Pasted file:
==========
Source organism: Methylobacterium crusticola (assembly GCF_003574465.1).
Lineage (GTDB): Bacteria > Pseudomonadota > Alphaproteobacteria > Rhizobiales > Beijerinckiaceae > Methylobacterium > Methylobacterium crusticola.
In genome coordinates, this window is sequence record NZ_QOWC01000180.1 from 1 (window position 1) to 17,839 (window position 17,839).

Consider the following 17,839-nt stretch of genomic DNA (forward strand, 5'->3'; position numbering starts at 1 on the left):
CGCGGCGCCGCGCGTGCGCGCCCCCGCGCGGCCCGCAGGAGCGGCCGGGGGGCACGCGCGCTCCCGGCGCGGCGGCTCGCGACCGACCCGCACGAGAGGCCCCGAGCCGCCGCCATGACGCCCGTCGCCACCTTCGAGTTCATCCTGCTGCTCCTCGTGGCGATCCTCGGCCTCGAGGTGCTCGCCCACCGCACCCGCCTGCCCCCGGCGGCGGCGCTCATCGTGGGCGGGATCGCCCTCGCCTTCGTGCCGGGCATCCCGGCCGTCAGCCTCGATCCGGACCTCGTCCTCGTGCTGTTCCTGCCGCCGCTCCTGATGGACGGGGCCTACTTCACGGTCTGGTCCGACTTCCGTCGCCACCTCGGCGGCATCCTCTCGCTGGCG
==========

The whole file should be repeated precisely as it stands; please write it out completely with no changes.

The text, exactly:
Source organism: Methylobacterium crusticola (assembly GCF_003574465.1).
Lineage (GTDB): Bacteria > Pseudomonadota > Alphaproteobacteria > Rhizobiales > Beijerinckiaceae > Methylobacterium > Methylobacterium crusticola.
In genome coordinates, this window is sequence record NZ_QOWC01000180.1 from 1 (window position 1) to 17,839 (window position 17,839).

Consider the following 17,839-nt stretch of genomic DNA (forward strand, 5'->3'; position numbering starts at 1 on the left):
CGCGGCGCCGCGCGTGCGCGCCCCCGCGCGGCCCGCAGGAGCGGCCGGGGGGCACGCGCGCTCCCGGCGCGGCGGCTCGCGACCGACCCGCACGAGAGGCCCCGAGCCGCCGCCATGACGCCCGTCGCCACCTTCGAGTTCATCCTGCTGCTCCTCGTGGCGATCCTCGGCCTCGAGGTGCTCGCCCACCGCACCCGCCTGCCCCCGGCGGCGGCGCTCATCGTGGGCGGGATCGCCCTCGCCTTCGTGCCGGGCATCCCGGCCGTCAGCCTCGATCCGGACCTCGTCCTCGTGCTGTTCCTGCCGCCGCTCCTGATGGACGGGGCCTACTTCACGGTCTGGTCCGACTTCCGTCGCCACCTCGGCGGCATCCTCTCGCTGGCG